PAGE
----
I have been a tailor since 20 years ago and have been known for making tailor-fit jeans. This is my passion. I have registered my business and the LEJI Sewn logo with a local “kalabaw” watermark, considering that I use the said animal’s skin for the back patch of my jeans. Lately, one of my customer’s friend, who happened to accompany the former in my shop, said I can be sued by a popular jeans company due to the similarity of our names and logos. I was alarmed, because I never intended to imitate the said brand as my name is really Leji and Sewn is just a mark I want to put after my name. Likewise, the “kalabaw” watermark is just to symbolize that the maker of the jeans (product) is a Filipino, since the same is one of our national symbols.
My jeans are way cheaper than the products made by the popular company. I distribute mine mostly in bazaars or “tiangge”. I am too afraid to be implicated in a trademark suit, especially now that I have distributed many of my products in bazaars nationwide due to the holiday season. May I be held liable for trademark infringement as said by my customer’s friend?
A situation similar to yours had already been ruled upon by the Supreme Court speaking through the Honorable Associate Justice Lucas P. Bersamin in the case of Victorio Diaz v. People of the Philippines and Levi Strauss (Phils.) Inc. (G.R. No. 180677, 18 February 2013), where the alleged infringer was acquitted using the holistic test and by analyzing, thus:
First, the products involved in the case at bar are, in the main, various kinds of jeans. These are not your ordinary household items like catsup, soy sauce or soap which are of minimal cost. Maong pants or jeans are not inexpensive. Accordingly, the casual buyer is predisposed to be more cautious and discriminating in and would prefer to mull over his purchase. Confusion and deception, then, is less likely. In Del Monte Corporation v. Court of Appeals, we noted that:
….Among these, what essentially determines the attitudes of the purchaser, specifically his inclination to be cautious, is the cost of the goods. To be sure, a person who buys a box of candies will not exercise as much care as one who buys an expensive watch. As a general rule, an ordinary buyer does not exercise as much prudence in buying an article for which he pays a few centavos as he does in purchasing a more valuable thing. Expensive and valuable items are normally bought only after deliberate, comparative and analytical investigation. But mass products, low priced articles in wide use, and matters of everyday purchase requiring frequent replacement are bought by the casual consumer without great care….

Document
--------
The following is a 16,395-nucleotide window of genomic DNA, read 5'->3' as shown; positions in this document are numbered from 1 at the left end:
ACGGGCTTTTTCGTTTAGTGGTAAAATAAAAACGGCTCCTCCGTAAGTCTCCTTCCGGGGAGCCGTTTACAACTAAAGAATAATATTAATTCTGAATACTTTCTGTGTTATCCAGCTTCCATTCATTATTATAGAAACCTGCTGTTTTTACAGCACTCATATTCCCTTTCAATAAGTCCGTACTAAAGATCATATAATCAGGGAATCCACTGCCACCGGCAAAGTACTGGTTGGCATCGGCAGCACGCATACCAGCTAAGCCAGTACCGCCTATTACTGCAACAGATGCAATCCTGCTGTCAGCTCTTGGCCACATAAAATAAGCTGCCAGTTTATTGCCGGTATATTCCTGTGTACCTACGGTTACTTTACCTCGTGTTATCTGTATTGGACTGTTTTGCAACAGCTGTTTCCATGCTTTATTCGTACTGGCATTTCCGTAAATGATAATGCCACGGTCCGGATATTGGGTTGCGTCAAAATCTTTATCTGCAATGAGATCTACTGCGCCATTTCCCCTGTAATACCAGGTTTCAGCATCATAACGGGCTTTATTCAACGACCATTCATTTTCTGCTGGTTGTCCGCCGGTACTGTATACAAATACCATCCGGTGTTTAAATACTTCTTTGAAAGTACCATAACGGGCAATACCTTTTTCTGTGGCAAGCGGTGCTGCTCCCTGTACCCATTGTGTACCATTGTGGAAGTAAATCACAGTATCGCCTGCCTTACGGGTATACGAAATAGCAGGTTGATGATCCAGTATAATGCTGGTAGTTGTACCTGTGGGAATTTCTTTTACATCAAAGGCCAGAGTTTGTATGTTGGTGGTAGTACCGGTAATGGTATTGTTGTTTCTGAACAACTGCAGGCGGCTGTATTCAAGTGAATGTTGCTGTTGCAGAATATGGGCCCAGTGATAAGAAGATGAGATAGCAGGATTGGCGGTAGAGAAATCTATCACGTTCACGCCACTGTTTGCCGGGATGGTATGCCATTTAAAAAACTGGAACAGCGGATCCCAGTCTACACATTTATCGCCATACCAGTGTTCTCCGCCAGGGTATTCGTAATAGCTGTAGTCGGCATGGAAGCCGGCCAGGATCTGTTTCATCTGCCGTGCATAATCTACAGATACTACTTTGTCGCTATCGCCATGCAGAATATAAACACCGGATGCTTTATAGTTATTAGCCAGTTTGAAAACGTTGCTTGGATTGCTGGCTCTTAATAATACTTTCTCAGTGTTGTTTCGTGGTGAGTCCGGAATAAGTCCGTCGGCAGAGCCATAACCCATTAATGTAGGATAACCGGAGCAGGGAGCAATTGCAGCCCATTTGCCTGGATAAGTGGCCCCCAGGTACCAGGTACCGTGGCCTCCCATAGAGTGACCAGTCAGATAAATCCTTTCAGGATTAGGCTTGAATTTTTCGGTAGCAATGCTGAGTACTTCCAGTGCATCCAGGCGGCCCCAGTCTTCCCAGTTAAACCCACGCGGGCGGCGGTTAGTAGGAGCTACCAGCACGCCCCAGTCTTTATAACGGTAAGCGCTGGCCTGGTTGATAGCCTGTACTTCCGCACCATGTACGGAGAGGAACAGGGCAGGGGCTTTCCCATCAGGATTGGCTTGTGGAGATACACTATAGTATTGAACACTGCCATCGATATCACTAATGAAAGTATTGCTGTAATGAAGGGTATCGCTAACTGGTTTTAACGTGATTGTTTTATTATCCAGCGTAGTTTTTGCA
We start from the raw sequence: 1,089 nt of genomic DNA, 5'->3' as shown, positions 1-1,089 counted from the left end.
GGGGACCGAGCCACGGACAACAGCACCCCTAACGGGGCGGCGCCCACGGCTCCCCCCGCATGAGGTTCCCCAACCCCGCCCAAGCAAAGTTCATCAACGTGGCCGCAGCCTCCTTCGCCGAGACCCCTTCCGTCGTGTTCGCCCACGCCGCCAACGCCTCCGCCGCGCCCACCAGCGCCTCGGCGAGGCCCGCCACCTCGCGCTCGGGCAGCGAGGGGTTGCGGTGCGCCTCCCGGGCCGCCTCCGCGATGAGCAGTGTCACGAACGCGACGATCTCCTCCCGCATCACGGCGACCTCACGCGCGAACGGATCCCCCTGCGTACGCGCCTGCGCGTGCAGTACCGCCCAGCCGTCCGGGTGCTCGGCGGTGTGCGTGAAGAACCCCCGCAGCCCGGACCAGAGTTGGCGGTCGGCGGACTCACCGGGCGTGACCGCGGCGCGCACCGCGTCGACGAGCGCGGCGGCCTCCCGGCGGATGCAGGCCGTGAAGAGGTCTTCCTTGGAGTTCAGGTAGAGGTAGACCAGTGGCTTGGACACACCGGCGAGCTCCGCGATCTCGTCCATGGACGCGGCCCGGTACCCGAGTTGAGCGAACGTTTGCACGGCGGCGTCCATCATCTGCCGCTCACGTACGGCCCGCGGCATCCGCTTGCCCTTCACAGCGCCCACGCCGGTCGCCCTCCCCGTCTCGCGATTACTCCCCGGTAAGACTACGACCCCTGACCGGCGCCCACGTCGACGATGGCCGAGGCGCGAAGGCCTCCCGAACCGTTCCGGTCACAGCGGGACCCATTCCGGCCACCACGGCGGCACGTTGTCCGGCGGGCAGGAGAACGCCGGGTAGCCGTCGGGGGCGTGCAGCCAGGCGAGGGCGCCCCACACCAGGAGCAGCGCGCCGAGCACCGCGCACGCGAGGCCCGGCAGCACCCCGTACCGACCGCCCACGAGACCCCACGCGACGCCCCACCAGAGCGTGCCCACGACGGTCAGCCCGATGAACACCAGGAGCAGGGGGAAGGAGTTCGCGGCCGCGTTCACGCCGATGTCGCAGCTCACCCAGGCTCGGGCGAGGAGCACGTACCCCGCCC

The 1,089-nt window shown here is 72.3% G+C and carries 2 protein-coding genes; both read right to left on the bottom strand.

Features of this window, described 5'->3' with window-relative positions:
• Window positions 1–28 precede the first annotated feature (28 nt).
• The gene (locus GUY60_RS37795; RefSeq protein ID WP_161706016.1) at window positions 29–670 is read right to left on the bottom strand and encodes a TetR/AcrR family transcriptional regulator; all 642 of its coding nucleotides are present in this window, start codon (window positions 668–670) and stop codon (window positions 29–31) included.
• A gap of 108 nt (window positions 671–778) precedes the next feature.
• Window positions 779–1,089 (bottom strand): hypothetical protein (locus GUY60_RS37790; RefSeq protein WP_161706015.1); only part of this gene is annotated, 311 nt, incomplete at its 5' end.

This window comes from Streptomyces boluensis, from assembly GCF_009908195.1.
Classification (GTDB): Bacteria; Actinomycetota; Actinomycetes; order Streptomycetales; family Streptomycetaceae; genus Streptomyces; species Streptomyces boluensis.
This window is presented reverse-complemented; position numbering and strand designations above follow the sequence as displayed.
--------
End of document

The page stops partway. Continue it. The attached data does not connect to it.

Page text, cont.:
Second, like his beer, the average Filipino consumer generally buys his jeans by brand. He does not ask the sales clerk for generic jeans but for, say, a Levis, Guess, Wrangler or even an Armani. He is, therefore, more or less knowledgeable and familiar with his preference and will not easily be distracted.
Finally, in line with the foregoing discussions, more credit should be given to the “ordinary purchaser.” Cast in this particular controversy, the ordinary purchaser is not the “completely unwary consumer” but is the “ordinarily intelligent buyer” considering the type of product involved.
The Supreme Court likewise added:
The definition laid down in Dy Buncio v. Tan Tiao Bok is better suited to the present case. There, the “ordinary purchaser” was defined as one “accustomed to buy, and therefore to some extent familiar with, the goods in question. The test of fraudulent simulation is to be found in the likelihood of the deception of some persons in some measure acquainted with an established design and desirous of purchasing the commodity with which that design has been associated. The test is not found in the deception, or the possibility of deception, of the person who knows nothing about the design which has been counterfeited, and who must be indifferent between that and the other. The simulation, in order to be objectionable, must be such as appears likely to mislead the ordinary intelligent buyer who has a need to supply and is familiar with the article that he seeks to purchase.
Thus, in your situation, the fact that your markings in the jeans you have manufactured, including the price you have it sold for, are far different than that of the popular jeans company, it is less likely that you will be held liable for trademark infringement. Hence, for as long as you do not intend to water down the sales of the said company by riding on its popularity and that you do not deceive others through the use of your logo which should not be similar to the high-end ones, you may not have any liability and/or violation under the Trademark Infringement Law for pursuing your passion.
Again, we find it necessary to mention that this opinion is solely based on the facts you have narrated and our appreciation of the same. The opinion may vary when the facts are changed or elaborated.
We hope that we were able to enlighten you on the matter.
Editor’s note: Dear PAO is a daily column of the Public Attorney’s Office. Questions for Chief Acosta may be sent to firstname.lastname@example.org.